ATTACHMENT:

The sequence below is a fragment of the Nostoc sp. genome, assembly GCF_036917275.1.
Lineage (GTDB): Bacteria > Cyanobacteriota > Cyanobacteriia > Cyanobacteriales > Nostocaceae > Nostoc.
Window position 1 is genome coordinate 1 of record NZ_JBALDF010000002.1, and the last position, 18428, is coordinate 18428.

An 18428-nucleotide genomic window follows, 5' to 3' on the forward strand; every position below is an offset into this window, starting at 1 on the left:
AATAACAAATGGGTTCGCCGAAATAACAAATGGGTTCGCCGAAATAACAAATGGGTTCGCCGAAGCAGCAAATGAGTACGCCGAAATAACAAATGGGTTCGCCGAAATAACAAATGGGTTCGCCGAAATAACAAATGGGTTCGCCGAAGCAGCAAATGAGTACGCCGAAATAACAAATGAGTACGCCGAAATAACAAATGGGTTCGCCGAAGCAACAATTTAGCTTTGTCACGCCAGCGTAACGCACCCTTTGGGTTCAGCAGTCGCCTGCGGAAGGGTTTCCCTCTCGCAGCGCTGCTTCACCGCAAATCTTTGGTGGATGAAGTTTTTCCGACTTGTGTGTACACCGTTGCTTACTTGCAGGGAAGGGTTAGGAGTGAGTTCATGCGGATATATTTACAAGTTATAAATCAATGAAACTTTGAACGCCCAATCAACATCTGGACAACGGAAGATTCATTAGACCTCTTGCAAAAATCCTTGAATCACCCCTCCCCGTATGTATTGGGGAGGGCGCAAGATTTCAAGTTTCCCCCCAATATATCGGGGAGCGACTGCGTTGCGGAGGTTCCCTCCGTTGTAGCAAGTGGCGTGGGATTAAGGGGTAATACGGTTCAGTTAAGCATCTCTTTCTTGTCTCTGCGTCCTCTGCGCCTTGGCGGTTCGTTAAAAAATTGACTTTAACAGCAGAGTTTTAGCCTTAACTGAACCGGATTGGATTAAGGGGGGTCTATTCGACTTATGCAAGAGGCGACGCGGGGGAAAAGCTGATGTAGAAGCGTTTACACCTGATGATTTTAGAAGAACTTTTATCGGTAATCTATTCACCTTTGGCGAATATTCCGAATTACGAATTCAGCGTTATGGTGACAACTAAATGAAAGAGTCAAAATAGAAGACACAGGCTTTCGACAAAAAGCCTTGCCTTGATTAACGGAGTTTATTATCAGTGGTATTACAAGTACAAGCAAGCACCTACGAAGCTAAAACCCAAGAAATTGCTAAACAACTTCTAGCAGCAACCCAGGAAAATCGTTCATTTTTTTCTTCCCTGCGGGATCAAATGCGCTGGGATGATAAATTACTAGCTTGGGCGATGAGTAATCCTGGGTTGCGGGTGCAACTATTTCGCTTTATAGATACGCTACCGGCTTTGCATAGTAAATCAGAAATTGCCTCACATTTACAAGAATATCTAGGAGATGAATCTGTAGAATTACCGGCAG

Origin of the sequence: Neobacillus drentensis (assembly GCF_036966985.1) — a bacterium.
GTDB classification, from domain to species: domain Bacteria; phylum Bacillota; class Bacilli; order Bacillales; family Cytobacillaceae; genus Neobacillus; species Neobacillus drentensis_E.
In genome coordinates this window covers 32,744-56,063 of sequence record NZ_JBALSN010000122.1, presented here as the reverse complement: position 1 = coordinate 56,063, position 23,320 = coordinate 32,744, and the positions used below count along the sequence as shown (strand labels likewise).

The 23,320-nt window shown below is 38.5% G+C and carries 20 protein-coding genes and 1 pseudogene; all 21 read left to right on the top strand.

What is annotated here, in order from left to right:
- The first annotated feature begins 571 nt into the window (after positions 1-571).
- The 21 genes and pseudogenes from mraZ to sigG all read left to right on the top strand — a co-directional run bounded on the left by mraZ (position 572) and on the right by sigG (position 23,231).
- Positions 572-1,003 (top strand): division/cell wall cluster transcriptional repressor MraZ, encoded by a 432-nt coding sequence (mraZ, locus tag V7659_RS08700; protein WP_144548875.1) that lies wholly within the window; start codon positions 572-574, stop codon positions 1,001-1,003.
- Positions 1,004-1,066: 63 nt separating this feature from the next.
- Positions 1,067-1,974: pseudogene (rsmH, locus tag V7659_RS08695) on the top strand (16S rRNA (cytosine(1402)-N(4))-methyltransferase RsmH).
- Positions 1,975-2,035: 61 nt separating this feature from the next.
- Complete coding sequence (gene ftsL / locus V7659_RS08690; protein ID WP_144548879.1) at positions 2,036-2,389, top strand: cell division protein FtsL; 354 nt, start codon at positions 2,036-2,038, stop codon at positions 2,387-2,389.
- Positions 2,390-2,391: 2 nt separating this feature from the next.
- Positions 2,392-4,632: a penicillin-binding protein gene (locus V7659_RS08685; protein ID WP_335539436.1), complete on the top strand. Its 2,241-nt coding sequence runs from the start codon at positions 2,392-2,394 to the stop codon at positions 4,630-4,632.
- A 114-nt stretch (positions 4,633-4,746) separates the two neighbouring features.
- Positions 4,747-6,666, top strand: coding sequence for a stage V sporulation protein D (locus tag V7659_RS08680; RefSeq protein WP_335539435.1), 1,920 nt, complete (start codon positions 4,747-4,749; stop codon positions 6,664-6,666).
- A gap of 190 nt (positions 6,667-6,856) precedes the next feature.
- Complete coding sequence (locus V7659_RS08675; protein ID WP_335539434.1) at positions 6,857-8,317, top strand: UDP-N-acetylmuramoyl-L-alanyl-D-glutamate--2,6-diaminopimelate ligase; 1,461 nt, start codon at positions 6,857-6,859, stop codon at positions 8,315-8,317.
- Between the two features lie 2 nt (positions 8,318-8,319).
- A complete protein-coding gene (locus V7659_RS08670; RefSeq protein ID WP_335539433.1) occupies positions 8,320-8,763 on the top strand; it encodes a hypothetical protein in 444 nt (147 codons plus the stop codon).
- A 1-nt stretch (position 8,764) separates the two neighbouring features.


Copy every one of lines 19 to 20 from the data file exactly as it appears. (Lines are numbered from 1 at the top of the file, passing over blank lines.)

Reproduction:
- Positions 2,392-4,632: a penicillin-binding protein gene (locus V7659_RS08685; protein ID WP_335539436.1), complete on the top strand. Its 2,241-nt coding sequence runs from the start codon at positions 2,392-2,394 to the stop codon at positions 4,630-4,632.
- A 114-nt stretch (positions 4,633-4,746) separates the two neighbouring features.